Yakiniku, a form of dining which uses bite-sized pieces of meat for grilling, is actually of Korean origin. It took the Japanese to make this a personalized artful experience. The very idea of having your own vented table where a special charcoal burns means that the diner can also be his own chef and determines how the food is cooked in terms of texture, flavor and doneness.
Yurakuen at the Diamond Hotel, one of my favorite Japanese restaurants in Manila, now offers the exquisite Yakiniku experience. They have opened a Yakiniku room where the running motto is probably “Hot Off the Grill.” The best thing is that the room is installed with a high-tech ventilation and grilling system to ensure that you don’t go out of there smelling of fish or some pricey wagyu.
Like the Korean banchan, we started our Sumibi Yakiniku dinner with an array of appetizers. My personal favorites from the line-up were the Nikujyaga (stewed ground beef, potatoes and carrots in light soy sauce which tasted like our ginuiling minus the ground meat) and the Sake/Gindara Tsuyani (stewed salmon and codfish in sweet soy sauce.) You can partake of the kimchi when you want it kickin’ hot. The starters are free when you order from the yakiniku menu.
A Diamond Hotel staff demonstrates the high-grade binchotan charcoal which they import from Okayama Japan for the high-quality grilling of the yakiniku. This special type of charcoal burns at very high temperature to allow for short but flavorful grilling time while locking the moisture and juices of the seafood or meat. It was amazing to see that otherwise tough cuts of beef brisket can cook in under five minutes or so while melting in the mouth.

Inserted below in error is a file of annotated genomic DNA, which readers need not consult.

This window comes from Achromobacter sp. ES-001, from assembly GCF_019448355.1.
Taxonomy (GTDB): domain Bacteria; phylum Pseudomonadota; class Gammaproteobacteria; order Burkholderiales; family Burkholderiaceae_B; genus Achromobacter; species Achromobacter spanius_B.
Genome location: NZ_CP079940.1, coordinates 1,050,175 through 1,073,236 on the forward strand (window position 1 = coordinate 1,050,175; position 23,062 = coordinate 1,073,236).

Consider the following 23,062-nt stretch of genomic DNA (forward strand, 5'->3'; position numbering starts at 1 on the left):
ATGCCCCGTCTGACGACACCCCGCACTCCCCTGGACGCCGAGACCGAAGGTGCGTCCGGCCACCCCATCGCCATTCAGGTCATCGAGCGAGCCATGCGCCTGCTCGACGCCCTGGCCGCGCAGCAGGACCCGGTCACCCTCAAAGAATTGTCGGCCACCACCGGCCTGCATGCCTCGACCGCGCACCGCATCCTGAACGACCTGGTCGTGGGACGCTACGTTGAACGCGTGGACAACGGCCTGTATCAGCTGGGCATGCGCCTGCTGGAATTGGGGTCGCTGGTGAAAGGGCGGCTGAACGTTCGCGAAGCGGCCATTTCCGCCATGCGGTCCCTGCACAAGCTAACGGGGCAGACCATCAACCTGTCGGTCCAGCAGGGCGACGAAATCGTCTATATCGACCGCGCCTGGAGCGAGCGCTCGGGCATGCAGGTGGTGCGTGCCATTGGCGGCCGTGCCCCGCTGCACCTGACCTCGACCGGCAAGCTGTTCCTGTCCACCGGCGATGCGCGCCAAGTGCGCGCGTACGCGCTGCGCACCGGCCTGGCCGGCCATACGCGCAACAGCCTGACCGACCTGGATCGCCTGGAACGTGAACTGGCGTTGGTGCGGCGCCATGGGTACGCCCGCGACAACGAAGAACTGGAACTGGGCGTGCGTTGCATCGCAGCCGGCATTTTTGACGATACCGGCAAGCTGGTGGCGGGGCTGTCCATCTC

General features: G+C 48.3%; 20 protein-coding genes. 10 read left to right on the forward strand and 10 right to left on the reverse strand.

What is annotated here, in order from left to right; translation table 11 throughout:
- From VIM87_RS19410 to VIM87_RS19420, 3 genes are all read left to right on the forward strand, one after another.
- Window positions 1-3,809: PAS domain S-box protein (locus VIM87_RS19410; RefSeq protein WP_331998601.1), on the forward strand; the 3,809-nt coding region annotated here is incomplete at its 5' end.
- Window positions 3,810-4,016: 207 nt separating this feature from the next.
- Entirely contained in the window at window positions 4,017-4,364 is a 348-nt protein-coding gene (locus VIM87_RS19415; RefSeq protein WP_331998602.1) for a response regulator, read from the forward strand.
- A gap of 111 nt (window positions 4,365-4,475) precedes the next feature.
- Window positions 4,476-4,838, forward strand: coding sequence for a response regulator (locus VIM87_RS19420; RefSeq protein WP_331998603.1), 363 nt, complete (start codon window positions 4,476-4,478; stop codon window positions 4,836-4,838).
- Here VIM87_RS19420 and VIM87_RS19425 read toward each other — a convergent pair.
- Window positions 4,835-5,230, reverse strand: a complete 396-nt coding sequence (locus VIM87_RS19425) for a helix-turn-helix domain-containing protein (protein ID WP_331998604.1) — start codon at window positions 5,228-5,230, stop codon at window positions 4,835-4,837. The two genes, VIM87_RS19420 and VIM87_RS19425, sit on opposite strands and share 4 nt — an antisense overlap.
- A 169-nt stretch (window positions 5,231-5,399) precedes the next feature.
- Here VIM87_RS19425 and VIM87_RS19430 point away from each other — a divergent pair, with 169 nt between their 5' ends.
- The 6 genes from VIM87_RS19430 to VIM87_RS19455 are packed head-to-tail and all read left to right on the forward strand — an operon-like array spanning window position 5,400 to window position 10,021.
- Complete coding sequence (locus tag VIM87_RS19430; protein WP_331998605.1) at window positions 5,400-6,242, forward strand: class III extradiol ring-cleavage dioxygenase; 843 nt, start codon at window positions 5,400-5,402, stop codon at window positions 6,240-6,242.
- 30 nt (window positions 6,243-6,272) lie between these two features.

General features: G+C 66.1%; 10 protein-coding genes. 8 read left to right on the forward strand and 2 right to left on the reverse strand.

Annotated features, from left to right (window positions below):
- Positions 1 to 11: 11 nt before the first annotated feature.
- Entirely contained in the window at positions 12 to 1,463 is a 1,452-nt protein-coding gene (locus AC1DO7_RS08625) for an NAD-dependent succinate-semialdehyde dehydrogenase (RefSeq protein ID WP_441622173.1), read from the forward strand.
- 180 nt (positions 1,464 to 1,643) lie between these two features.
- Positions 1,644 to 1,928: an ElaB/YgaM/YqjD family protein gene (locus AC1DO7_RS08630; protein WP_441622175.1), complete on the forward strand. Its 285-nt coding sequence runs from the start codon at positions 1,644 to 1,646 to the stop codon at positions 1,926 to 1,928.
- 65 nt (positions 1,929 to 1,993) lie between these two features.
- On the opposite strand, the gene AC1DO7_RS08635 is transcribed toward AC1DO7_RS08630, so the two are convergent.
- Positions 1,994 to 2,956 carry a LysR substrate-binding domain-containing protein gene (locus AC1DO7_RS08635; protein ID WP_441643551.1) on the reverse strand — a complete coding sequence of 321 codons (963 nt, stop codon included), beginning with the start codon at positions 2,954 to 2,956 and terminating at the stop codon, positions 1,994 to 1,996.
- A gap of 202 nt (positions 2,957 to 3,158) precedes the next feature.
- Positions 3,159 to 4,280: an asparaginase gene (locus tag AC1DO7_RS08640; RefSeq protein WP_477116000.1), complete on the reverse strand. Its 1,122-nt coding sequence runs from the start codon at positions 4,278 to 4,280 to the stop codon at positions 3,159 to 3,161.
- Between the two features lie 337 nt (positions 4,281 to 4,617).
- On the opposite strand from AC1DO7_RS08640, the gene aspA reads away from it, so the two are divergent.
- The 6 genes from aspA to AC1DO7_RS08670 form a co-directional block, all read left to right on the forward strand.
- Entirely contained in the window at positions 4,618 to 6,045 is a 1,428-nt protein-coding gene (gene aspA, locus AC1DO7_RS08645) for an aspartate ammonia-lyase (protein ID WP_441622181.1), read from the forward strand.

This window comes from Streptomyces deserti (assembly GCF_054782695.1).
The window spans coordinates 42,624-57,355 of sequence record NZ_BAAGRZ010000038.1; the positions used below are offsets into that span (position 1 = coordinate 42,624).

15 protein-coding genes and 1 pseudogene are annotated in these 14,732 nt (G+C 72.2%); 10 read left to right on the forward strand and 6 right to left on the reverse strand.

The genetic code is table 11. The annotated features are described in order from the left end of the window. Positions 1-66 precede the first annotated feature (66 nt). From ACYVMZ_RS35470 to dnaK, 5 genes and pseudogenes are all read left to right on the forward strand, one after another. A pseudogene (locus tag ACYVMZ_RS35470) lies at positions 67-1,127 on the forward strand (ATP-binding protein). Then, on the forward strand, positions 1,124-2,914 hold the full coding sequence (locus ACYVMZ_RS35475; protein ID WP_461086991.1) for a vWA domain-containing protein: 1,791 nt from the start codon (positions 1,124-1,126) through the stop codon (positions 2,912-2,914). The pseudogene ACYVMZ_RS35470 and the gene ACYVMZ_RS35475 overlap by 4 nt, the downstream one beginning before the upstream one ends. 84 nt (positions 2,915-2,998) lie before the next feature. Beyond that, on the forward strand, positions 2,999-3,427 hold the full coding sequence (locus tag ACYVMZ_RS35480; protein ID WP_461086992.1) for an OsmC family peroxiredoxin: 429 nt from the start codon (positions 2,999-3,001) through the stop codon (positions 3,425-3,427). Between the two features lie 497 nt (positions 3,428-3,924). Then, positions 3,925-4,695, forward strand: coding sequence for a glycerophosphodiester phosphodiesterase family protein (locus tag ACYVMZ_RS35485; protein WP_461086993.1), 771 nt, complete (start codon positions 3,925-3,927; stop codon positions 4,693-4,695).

A most fitting ending to our satisfying meal, Yurakuen’s Green Tea Ice Cream with Ogura or sweet red beans (azukin in some parts). Pardon me as I hyperventilate at not having enough of this. the ice cream was simply divine.
Yurakuen Restaurant’s Sumibi Yakiniku Menu:
Appetizers (free of charge)
Sake and Gindara Tsuyani
Horenzo (spinach with sesame oil and chili paste)
Dilis Tsukadani (dilis with sesame seeds)
Main course (priced separately)
Japanese wagyu sirloin
Gyu roas (beef brisket cut)
Gyu calbi (beef belly)
vyu tongue (beef tongue)
Yakiniku teriyaki sauce
Choice of Garnish
Kara miso (chili miso paste)
Kuchujang (Korean red chili paste)
Gohan or Japanese rice
Miso or Wakame soup
The Manila Bay sunset and appreciating certain facets of the city I never knew from my hotel window
Diamond Hotel’s best ensaimada in Manila and the much talked-about $2000 wagyu tenderloin meal
Sushi means ‘vinegar rice’ and other lessons from a Japanese cooking class
I have tried eating there before and it was definitely one of the best! Highly recommended.
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Sara :-) says
thanks so much 🙂 see u!